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THE LAST PANIGALE 1299 – FINAL EDITION REVEALED

Moto

THE LAST PANIGALE 1299 – FINAL EDITION REVEALED

Ducati has unveiled the final curtain call to the Panigale range with the 1299 R Final Edition.

With the new V4 superbike on the way, this final Panigale is going out with a bang. Specs are seriously impressive, thanks to parts taken from the super-special Superleggera.

209 hp at 11,000 rpm and 104.8 lbft at 9000 rpm.

The Superquadro engine in the FE shares the same lightened crankshaft and tungsten balancing pads as the Superleggera along with the larger intake and exhaust valves. It’s also got the new clutch from the Superleggera and air-intake system with optimised intakes for each cylinder. The titanium Akrapovic exhaust with the high-level silencers finishes the job with a seriously lairy soundtrack.

END OF AN ERA

With the retirement of the v-twin configuration at the top of the Ducati range, it spells the end of a hugely successful racing career for Ducati twins in superbike racing. 330 WSBK wins in the last three decades is one hell of an achievement, alas the twin is no longer a competitive setup for the class.

The good news is this final edition is not limited, so you can write a cheque out for 39,900USD and stick one in your garage before they really are gone for good.

In 1926 Antonio Cavalieri Ducati and his three sons, Adriano, Marcello, and Bruno Cavalieri Ducati; founded Società Scientifica Radio Brevetti Ducati in Bologna to produce vacuum tubes, condensers and other radio components. In 1935 they had become successful enough to enable construction of a new factory in the Borgo Panigale area of the city. Production was maintained during World War II, despite the Ducati factory being a repeated target of Allied bombing.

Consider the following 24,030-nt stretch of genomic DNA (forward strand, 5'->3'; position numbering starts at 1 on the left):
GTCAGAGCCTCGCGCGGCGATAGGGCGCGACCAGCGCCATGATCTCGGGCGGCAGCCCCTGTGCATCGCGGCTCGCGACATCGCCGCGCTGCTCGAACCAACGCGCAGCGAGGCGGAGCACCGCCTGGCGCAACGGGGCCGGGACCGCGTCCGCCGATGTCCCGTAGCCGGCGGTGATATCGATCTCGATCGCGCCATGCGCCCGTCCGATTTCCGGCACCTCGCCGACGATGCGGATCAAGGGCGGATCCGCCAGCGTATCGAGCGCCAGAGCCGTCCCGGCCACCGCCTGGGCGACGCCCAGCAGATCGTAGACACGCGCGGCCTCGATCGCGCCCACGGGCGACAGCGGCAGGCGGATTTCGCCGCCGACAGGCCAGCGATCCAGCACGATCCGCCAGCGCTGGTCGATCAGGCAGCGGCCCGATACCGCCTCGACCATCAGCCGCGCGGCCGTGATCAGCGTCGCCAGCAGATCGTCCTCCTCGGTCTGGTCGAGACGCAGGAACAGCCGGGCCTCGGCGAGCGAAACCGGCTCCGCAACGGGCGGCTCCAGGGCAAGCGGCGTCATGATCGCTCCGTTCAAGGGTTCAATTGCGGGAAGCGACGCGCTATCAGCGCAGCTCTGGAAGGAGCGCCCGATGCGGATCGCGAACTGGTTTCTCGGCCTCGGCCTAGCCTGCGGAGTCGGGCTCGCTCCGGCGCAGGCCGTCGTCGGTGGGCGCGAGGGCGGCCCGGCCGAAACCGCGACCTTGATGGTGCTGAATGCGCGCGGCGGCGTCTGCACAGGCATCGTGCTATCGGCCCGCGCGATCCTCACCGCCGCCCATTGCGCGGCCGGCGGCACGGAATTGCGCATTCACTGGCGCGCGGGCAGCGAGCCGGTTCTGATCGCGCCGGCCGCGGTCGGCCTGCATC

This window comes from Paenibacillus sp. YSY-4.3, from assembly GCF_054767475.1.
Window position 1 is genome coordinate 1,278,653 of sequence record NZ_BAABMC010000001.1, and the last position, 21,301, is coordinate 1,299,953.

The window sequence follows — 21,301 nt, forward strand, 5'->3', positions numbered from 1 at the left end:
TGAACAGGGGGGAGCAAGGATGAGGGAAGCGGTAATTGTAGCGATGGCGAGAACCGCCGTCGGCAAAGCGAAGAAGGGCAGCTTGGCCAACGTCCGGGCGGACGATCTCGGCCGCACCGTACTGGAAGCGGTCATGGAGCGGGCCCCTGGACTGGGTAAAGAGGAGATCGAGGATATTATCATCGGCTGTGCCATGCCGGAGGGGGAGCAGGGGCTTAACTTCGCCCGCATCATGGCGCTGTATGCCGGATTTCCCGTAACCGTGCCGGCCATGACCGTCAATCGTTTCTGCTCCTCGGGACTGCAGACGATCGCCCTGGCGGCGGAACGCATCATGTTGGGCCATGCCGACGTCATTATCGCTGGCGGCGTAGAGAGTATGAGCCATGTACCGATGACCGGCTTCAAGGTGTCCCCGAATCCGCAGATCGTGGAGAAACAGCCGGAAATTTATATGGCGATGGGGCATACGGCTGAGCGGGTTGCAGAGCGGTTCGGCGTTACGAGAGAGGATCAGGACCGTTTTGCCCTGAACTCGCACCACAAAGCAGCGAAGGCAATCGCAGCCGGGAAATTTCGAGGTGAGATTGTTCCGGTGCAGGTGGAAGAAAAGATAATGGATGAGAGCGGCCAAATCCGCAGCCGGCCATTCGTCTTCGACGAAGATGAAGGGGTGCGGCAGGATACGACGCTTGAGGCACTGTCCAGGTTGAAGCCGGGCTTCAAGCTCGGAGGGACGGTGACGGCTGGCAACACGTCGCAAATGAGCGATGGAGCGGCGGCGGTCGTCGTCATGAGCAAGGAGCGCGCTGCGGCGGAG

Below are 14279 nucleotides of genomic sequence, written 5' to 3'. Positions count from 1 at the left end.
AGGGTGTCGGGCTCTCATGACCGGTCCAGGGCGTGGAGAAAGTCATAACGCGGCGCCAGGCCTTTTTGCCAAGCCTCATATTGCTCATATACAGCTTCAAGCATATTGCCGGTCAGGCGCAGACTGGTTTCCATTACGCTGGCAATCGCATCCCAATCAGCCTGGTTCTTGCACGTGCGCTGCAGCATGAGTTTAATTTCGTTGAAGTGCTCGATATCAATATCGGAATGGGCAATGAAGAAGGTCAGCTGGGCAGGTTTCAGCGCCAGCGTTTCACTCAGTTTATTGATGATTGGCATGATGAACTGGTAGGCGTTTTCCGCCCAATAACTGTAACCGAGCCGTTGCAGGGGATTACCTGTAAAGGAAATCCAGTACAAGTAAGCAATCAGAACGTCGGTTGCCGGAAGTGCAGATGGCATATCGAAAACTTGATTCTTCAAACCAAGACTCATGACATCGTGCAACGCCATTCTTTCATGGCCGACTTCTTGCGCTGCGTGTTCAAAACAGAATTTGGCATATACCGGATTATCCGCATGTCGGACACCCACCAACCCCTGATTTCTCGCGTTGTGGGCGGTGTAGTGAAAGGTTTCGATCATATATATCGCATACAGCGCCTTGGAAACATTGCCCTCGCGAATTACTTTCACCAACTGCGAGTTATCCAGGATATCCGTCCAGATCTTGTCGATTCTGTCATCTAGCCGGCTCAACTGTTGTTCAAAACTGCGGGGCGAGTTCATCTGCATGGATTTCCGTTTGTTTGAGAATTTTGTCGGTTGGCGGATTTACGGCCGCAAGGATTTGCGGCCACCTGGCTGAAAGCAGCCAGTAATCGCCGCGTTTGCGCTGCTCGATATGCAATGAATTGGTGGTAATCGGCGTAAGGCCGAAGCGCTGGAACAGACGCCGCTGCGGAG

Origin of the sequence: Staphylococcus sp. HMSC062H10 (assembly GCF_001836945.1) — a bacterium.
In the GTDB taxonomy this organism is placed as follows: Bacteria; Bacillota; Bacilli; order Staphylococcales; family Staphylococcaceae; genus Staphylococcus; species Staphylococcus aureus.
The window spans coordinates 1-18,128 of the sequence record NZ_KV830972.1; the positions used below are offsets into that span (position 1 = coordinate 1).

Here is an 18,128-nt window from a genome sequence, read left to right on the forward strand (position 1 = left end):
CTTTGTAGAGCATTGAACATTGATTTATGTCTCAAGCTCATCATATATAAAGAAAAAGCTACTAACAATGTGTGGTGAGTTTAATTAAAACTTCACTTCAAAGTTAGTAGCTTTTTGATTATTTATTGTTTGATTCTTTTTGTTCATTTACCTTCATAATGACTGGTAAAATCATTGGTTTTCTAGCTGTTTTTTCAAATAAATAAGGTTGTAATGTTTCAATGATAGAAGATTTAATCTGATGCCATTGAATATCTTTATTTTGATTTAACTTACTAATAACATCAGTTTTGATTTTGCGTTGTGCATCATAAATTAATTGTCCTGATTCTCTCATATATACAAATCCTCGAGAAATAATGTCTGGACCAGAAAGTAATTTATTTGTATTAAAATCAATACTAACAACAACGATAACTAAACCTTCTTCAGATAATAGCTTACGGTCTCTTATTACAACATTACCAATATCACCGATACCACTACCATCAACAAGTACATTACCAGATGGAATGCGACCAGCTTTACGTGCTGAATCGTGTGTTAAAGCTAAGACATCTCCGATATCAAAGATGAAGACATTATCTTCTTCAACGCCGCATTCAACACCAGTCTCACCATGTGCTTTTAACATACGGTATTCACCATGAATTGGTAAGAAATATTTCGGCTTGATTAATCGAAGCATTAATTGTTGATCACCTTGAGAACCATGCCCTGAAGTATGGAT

Meanwhile, at the small Turinese firm SIATA (Societa Italiana per Applicazioni Tecniche Auto-Aviatorie), Aldo Farinelli began developing a small pushrod engine for mounting on bicycles. Barely a month after the official liberation of Italy in 1944, SIATA announced its intention to sell this engine, called the “Cucciolo” (Italian for “puppy,” in reference to the distinctive exhaust sound) to the public. The first Cucciolos were available alone, to be mounted on standard bicycles, by the buyer; however, businessmen soon bought the little engines in quantity, and offered complete motorized-bicycle units for sale.

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